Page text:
In the previous kernel journals we have looked at the many practical applications of a process kernel that is based on the key software development entities (known as Alphas) that software projects add value to by progressing through their value states. We have seen that there are many advantages to separating these “whats” (progressions) that we are trying to achieve, from the many possible “hows” (software processes and practices) that describe how we might achieve and evidence these progressions, including the ability to set objectives and track progress in a common and consistent way irrespective of what specific practices a project happens to adopt.
So, our kernel gives projects advice on what to achieve (first / next) without providing any specific guidance on how to achieve it. This is both good (because we are not telling software development teams exactly how to do their job) and bad (because we aren’t giving them any help at all on how to do the things that they have to do).
Clearly there is no shortage of advice out there in the form of the myriad of competing software development processes. But we have seen that they have traditionally suffered from being somewhat monolithic (“all or nothing at all”), and while many contain much useful practice guidance, it is difficult to find and use the specific piece of guidance that we need without getting tangled up in a huge, prescriptive process web of activities to follow and artifacts to produce (and templates to complete).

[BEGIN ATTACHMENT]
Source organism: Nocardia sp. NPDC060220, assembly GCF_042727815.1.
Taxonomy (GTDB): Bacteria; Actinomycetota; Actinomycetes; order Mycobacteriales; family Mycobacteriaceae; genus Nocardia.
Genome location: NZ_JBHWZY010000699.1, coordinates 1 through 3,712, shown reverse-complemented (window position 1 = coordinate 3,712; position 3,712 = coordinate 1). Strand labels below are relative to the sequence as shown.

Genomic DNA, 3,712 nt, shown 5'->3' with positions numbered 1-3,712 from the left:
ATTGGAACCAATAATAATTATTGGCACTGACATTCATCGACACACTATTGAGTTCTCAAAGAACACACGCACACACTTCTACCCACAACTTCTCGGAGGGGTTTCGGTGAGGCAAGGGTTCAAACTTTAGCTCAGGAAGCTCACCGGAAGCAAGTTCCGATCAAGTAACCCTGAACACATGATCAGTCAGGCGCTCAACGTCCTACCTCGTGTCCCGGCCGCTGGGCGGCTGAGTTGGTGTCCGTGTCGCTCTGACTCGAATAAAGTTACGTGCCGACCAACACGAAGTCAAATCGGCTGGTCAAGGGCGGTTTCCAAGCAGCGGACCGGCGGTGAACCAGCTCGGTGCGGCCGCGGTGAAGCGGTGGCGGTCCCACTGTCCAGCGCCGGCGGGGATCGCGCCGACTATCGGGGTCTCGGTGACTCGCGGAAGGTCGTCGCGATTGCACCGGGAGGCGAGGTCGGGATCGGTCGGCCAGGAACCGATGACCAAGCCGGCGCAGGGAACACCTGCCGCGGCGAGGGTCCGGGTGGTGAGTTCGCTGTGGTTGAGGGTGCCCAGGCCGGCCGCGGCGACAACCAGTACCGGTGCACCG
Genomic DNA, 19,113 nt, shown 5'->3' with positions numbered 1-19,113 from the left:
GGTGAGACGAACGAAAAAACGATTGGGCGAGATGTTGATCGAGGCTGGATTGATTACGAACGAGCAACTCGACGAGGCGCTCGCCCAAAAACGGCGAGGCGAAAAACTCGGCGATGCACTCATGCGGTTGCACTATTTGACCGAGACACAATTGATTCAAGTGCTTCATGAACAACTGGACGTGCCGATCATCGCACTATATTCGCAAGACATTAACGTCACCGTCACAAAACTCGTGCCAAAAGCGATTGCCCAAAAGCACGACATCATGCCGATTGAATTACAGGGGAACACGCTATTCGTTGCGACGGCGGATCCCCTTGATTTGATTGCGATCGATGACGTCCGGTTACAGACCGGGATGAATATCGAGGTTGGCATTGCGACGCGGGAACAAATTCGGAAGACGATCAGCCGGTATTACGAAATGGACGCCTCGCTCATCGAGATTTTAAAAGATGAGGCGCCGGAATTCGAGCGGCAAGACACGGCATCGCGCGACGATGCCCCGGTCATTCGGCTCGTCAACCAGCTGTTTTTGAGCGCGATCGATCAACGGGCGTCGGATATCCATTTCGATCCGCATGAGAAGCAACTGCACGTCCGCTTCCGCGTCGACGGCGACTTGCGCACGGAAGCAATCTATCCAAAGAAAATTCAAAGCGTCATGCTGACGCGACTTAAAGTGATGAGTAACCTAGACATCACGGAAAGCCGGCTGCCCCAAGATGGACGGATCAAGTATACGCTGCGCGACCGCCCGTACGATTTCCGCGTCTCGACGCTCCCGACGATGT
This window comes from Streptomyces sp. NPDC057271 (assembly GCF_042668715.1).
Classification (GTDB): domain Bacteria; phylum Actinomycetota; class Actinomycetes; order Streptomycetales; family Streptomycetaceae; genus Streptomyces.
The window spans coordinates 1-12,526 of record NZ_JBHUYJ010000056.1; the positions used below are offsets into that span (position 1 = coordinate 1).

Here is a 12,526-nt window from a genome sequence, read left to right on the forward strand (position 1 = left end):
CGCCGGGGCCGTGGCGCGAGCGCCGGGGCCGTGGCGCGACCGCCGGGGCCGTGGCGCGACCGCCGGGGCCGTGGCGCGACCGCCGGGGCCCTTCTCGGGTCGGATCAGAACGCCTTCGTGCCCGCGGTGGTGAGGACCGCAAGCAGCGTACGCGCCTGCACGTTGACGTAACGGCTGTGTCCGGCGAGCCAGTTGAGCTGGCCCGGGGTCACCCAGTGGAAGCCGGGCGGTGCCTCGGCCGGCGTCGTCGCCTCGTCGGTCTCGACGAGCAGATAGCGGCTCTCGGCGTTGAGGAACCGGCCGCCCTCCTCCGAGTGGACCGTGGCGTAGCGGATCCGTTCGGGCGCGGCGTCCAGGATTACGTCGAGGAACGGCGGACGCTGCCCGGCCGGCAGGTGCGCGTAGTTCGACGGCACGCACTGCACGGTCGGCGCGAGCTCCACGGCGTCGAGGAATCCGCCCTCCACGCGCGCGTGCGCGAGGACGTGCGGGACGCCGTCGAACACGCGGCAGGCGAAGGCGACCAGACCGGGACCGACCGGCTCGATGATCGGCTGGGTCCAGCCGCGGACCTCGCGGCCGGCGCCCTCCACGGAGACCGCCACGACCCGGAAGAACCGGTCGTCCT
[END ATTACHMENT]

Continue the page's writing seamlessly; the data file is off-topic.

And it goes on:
What we need is a way of accessing process guidance that enables us to find our way straight from what we are trying to achieve here and now (such as establish a shared understanding of the value and scope of a software system) to specific guidance on how we can achieve it (e.g. with use-cases and use-case scenarios).
This is what IJI have done with their EssUP process – provide access to guidance on how to achieve something, that is accessible directly from the progressions that we know our project has to achieve first / next. And we have provided this guidance as a set of modular practices, so that if an organization or project does not like a particular practice (such as the use-case practice), they can “swap it out” and “swap in” a different practice into the same process space instead (such as a traditional declarative-requirements practice or a user-story based practice).
Organizations are now free to choose the balance that is right for them between process consistency and process freedom. At one end of the scale an organization can provide a single set of cohesive practices that provide just one single standard way of achieving all the things that projects need to achieve. At the other end of the scale, they can allow projects to select any “hows” they wish from any practice guidance that is “out there”, and to freely refine and evolve these working practices over time. A project, for example, might choose to scope its system with a use case diagram and then drive the development and test of the system with user stories. Furthermore, as we will see in the next kernel journal, we always know whether the process guidance available to a team “covers all the bases” or not (i.e. whether there are any spaces left in which people are expected to “just wing it”).